“He was the one that organized our first family reunion about 13 or 14 years ago,” Nick said. “He was determined to keep our large family together.”

Nick also remembers his uncle’s love of motor sports.

“As far back as I can remember Vince and I would go to the Daytona 500 every February with my dad, Ray, my uncle Mike and my two cousins, Brian and Matthew. Vince had a deep passion for the sport.”

Dr. Gurucharri graduated cum laude from the University of Notre Dame in 1967 with a bachelor’s of science degree. He went on to the University of Chicago where he met his future wife, Jean Danner, who was a nursing student. They married on Dec. 20, 1969. In 1971, Dr. Gurucharri received his medical degree.

From 1972 to 1976, Dr. Gurucharri did a general surgery residency at the MU Medical Center before serving as a lieutenant commander with the United States Naval Medical Center in Great Lakes, Ill., from 1976 to 1978. He returned to the MU Medical Center for a cardiothoracic residency in 1978, joined the staff of Columbia Surgical Associates and Boone Hospital Center in 1980 and made Columbia his home ever since.

“Vince was respected by many people,” Scharlene Gurucharri said. “He always helped people, whether it was pulling them aside or taking them on a walk to clear their heads. He always knew what people needed without them ever asking.”

His accomplishments in the medical field include being honored as a fellow for the American College of Chest Physicians and the American College of Surgeons, receiving the AMA Physician Recognition Award in 1985, the American Academy of Family Practice Teacher Award in 1994 and 1995, and the Best Doctors in America award for the central region in 1996.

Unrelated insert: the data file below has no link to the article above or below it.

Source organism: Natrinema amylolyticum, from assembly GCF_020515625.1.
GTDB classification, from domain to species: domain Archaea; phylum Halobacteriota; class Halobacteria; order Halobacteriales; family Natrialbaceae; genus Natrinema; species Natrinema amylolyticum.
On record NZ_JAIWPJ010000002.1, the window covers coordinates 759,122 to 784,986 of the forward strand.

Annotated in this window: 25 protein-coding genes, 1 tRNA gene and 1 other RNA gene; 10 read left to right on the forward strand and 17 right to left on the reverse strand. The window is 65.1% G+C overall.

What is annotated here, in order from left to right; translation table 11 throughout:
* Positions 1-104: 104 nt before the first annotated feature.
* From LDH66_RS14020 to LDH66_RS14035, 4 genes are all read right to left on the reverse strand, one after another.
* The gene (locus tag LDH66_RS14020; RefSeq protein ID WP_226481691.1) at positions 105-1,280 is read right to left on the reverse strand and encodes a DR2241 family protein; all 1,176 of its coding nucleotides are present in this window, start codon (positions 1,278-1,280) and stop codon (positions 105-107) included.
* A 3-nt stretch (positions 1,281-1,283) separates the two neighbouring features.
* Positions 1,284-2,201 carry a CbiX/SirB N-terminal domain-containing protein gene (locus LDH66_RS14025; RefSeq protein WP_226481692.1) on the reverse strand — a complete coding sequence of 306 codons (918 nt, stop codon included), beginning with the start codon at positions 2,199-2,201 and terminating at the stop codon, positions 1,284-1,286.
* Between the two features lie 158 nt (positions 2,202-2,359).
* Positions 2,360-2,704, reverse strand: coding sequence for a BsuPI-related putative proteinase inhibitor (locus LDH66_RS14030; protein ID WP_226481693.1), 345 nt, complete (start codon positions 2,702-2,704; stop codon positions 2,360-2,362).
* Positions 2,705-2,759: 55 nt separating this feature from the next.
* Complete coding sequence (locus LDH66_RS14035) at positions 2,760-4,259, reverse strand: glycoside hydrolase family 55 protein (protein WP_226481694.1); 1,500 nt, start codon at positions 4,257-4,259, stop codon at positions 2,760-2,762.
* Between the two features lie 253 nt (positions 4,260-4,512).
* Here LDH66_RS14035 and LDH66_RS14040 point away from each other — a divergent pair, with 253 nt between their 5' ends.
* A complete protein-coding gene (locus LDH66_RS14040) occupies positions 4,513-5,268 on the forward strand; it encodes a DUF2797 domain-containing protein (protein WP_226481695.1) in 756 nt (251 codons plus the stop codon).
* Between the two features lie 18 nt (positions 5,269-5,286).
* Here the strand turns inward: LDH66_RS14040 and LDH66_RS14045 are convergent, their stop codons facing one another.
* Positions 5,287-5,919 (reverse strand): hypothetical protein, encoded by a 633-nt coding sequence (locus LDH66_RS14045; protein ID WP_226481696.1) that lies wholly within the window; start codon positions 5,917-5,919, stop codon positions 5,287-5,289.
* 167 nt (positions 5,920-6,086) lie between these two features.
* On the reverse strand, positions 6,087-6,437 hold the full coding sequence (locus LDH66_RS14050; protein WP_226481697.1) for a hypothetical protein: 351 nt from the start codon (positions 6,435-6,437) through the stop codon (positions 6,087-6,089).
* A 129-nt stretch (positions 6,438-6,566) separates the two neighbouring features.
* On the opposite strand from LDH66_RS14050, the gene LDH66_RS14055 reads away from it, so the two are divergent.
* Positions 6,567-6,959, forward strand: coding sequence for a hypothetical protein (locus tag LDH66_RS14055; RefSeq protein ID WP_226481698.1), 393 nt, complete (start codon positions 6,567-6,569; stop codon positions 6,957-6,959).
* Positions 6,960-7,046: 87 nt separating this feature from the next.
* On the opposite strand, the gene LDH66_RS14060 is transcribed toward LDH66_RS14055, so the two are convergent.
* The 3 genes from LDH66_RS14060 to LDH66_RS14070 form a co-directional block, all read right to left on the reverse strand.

Dr. Gurucharri was a member of the University of Missouri Surgical Society, American Medical Association, Missouri State Medical Association, Boone County Medical Society, Southern Medical Society, Missouri Thoracic Society, Society of Thoracic Surgeons, Society of Surgical Oncology, Southern Thoracic Surgical Association, American College of Surgeons and Society of Laparoendoscopic Surgeons. He was also active in the Life Teen Program at the Newman Center with his wife.

He is survived by his wife, Jean Gurucharri of Columbia; his mother, Kathleen Gurucharri of DeLand, Fla.; three daughters, Karen M. Gurucharri of Nashville, Linda M. Gurucharri of Chicago and Ann M. Gurucharri of Columbia; five brothers, Frank Gurucharri of Alameda, Calif., Tom Gurucharri of Rockford, Ill., Ray Gurucharri of Miami, Michael Gurucharri of Bradenton, Fla., and Chris Gurucharri of DeLand, Fla.; and five sisters, Marie Kramer of Grafton, Wis., Teresa Monroe of DeLand, Fla., Carmel Ribero of Leominster, Mass., Tina Ankerson of Gainsville, Fla. and Nancy Pyzynski of Saco, Mass.

His father and a brother, Robert Gurucharri, died earlier.

Visitation will be 5 to 7:30 p.m. Friday at the Newman Center, 701 Maryland Ave., Columbia, with a prayer service at 7:30 p.m. Services, conducted by the Rev. Charles Pardee, will be at 10 a.m. on Saturday, also at the Newman Center.